Ramana Maharshi explains the superiority of Self-Enquiry to meditation on objects as follows:
"Reality is simply the loss of the ego. Destroy the ego by seeking its identity. Because the ego is no entity it will automatically vanishh and reality will shine forth by itself. This is the direct method. Whereas all other methods are done only retaining the ego. In those paths there arise so many doubts and the eternal question remains to be tackled finally. But in this method the final question is the only one and it is raised from the very beginning. No sadhanas [spiritual practices] are necessary for engaging in this quest. There is no greater mystery than this - viz., ourselves being the reality we seek to gain reality. We think that there is something hiding our reality and that it must be destroyed before the reality is gained. It is ridiculous. A day will dawn when you will yourself laugh at your past efforts. That which will be on the day you laugh is also here and now." (Letters from Sri Ramanasramam, 17th May, 1947).
At the beginning, the "intentional preferential" qualities of meditation involves a certain amount of thinking and volition, in order to remember to "do" meditation when one realizes that one is currently mindlessly aware of the habitual contents of awareness (and that one is in whatever emotional state these are triggering, e.g., low mood, anxiety, anger, mental dullness, etc.).
However, over time, the meditative state itself becomes one's default mode of awareness, and then thinking itself requires intentional preferential awareness of the content of thought. Rather than constantly and mindlessly swinging our legs when sitting and then purposely stilling them in order to stand up and walk, we have learned to keep them still when sitting, and then purposely move them in order to stand up and walk. So can it be with the mind.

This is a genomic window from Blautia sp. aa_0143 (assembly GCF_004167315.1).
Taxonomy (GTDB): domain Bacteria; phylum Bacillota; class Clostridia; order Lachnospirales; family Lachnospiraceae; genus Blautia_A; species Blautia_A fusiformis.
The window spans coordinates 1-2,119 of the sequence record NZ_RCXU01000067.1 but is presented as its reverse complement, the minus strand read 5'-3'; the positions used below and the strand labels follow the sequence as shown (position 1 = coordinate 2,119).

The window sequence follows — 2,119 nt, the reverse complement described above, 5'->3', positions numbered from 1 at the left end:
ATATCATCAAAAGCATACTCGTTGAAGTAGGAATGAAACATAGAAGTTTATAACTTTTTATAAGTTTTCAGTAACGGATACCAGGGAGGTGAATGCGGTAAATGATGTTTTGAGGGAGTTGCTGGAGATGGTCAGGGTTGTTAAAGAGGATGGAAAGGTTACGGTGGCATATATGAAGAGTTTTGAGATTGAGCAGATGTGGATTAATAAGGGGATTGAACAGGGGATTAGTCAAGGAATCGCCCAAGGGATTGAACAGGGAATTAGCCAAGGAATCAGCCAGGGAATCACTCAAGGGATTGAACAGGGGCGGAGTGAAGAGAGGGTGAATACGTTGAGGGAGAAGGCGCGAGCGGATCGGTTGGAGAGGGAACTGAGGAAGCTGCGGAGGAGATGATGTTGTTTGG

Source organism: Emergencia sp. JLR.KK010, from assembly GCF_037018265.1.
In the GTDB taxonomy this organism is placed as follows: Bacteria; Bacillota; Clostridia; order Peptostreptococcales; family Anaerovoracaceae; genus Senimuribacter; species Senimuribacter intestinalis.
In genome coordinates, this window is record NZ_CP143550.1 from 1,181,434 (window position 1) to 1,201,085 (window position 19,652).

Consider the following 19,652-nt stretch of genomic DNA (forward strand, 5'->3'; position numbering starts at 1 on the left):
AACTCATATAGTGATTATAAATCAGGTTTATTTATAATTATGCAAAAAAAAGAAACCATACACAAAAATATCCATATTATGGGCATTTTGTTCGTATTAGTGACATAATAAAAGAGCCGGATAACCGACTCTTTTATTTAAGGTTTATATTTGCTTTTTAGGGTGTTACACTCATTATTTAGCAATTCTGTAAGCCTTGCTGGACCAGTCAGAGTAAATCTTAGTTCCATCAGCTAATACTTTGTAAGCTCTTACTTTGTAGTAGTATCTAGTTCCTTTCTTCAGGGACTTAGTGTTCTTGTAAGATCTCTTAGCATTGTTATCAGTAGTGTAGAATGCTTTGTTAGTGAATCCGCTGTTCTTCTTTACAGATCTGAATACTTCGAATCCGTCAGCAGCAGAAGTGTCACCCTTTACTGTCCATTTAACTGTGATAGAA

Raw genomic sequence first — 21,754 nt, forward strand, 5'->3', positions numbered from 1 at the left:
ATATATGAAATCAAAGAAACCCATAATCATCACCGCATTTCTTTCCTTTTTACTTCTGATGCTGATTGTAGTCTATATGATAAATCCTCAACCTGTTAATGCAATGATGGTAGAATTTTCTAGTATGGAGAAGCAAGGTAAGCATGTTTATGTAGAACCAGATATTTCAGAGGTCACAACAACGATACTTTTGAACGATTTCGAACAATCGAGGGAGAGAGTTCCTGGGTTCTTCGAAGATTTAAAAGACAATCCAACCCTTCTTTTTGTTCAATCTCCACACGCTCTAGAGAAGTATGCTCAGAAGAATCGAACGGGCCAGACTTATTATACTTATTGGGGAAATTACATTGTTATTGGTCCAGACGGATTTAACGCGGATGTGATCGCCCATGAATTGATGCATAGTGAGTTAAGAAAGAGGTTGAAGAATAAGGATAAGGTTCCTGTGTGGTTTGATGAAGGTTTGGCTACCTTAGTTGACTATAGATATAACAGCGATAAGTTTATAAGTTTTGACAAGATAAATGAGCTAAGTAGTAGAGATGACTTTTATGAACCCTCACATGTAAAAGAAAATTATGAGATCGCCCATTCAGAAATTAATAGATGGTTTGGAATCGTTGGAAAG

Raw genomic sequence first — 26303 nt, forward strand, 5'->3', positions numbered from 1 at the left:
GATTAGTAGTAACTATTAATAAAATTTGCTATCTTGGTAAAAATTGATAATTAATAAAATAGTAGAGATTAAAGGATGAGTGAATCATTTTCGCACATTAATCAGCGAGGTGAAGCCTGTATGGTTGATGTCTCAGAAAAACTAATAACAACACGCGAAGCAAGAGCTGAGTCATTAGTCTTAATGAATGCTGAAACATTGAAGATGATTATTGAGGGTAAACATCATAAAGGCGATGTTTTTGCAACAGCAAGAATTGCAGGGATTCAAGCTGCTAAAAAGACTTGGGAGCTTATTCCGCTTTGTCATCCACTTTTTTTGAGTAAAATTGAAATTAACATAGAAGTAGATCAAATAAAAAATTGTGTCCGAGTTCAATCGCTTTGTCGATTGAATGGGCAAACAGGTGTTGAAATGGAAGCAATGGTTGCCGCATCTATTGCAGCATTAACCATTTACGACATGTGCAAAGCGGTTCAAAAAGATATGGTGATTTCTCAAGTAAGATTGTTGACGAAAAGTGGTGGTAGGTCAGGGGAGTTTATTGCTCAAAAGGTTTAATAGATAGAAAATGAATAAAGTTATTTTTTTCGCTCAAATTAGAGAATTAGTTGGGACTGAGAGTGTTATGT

We are all performing the "intentional preferential" part of my definition of meditating (being intentionally and preferentially aware of one thing or another) all of our waking (and for some of us, lucid dreaming) hours. Only, all of us are sometimes and some of us are almost always choosing as objects things that are useless at best (repetitive TV news stories, repetitive TV new stories) and often harmful (obsessive worry/anger thoughts, the taste of junk food, the feeling of inhaling a cigarette). Often we are preferentially aware without being intentionally aware, as when we realize we have been worrying, without having intended to worry.
Psychological meditation is merely doing what we already spend our lives doing (being aware of stuff), but with a goal of psychological transformation, giving intentional and preferential awareness to:
(1) neutral objects (the feeling of the air entering and leaving the nose during sitting breath awareness meditation, or intentional preferential awareness in silent stillness; the sight of the sink, the sound of the water, the feel of the silverware when washing dishes during during mindfulness, or intentional preferential awareness in activity);
(2) the subject itself, the "I" (awareness of awareness, the simple sense of being);
or (3) the sense that there is something beyond the "I" awareness, a "ground of being," and verbally or nonverbally wondering what That Is (Self-enquiry).
But this is only to repeat what has already been said. That's because there's not much more to say. It's really as easy as 1-2-3. As the Zen Master said, there's really Nothing to it . . .